Occupation: President and CEO, Fiducia TechneGroup LLC
Her style: Refined rule-breaker
You’re an engineer. There’s still a lingering perception that women who like math and science don’t care about clothes. Did you run into that as a student? A friend told me “There are the pretty girls, there are the ugly girls, and there are the engineers.” And I thought, OK, I like a challenge. I decided I was never going to be a typical engineering student wearing sweatpants. You grew up in Ciudad Juarez, Mexico.
Does your heritage influence the way you dress? No. I’m drawn to the West and like boots and belts, but I don’t follow rules. This morning, I thought of a Western-style, embroidered belt I bought at a market in Juarez. I haven’t worn it for years, so [I thought]: What if I put it with a St. John’s sweater from Mannequin? I start with one thing, build from there, and then edit. It’s like writing an important e-mail.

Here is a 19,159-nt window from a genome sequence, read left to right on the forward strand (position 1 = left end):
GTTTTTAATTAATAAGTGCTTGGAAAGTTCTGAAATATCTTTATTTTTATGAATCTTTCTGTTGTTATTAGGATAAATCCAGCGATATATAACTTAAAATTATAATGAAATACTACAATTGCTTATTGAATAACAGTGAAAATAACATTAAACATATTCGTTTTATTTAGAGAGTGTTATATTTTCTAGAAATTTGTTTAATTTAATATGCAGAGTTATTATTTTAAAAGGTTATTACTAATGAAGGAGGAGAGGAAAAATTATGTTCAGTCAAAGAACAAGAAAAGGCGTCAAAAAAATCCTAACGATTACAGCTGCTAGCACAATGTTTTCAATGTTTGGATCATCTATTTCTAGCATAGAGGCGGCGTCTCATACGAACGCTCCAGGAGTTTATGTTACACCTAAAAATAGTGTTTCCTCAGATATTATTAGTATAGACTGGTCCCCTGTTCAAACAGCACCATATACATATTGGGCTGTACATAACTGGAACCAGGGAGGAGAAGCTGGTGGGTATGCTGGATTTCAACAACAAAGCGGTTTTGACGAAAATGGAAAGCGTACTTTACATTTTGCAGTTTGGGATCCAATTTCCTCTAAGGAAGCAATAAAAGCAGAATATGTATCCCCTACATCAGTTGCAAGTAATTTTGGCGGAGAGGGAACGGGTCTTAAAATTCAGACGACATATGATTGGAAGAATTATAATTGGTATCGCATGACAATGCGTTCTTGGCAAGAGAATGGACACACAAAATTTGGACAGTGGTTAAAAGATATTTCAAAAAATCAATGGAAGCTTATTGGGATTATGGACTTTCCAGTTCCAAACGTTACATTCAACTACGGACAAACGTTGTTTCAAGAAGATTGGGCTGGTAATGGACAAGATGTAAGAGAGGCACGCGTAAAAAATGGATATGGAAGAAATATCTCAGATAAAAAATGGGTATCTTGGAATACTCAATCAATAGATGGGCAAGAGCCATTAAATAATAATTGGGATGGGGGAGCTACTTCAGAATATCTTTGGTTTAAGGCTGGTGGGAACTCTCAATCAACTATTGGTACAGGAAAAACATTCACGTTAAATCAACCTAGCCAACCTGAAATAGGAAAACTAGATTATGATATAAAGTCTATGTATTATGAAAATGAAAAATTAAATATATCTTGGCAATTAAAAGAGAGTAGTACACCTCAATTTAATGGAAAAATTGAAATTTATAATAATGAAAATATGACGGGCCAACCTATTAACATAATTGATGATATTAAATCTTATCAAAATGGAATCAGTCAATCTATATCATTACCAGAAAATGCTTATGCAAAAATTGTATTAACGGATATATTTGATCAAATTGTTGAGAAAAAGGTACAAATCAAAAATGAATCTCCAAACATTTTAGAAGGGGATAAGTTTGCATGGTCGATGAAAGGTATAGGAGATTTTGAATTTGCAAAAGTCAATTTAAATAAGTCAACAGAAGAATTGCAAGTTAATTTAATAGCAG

Do you do a lot of shopping when you travel? No. I have three places where I shop: Banana Republic for basics; Morrison & Me for shoes; and Mannequin for all of those individual, wonderful, unique pieces. Plus the money you spend is going to help someone. That’s a very manageable world. As we get older, we stop needing the whole universe and appreciate a few well-curated shops. We have our jobs, our kids, and everything else. We don’t have time to go shopping. We are old enough to know ourselves, know our bodies, and know our lives.
Last year you attended a gala honoring former Mexican President Vicente Fox. How did you decide what to wear? The challenge I gave myself was no black. Getting dressed for something is my playtime. My clothes are my toys. I have fun.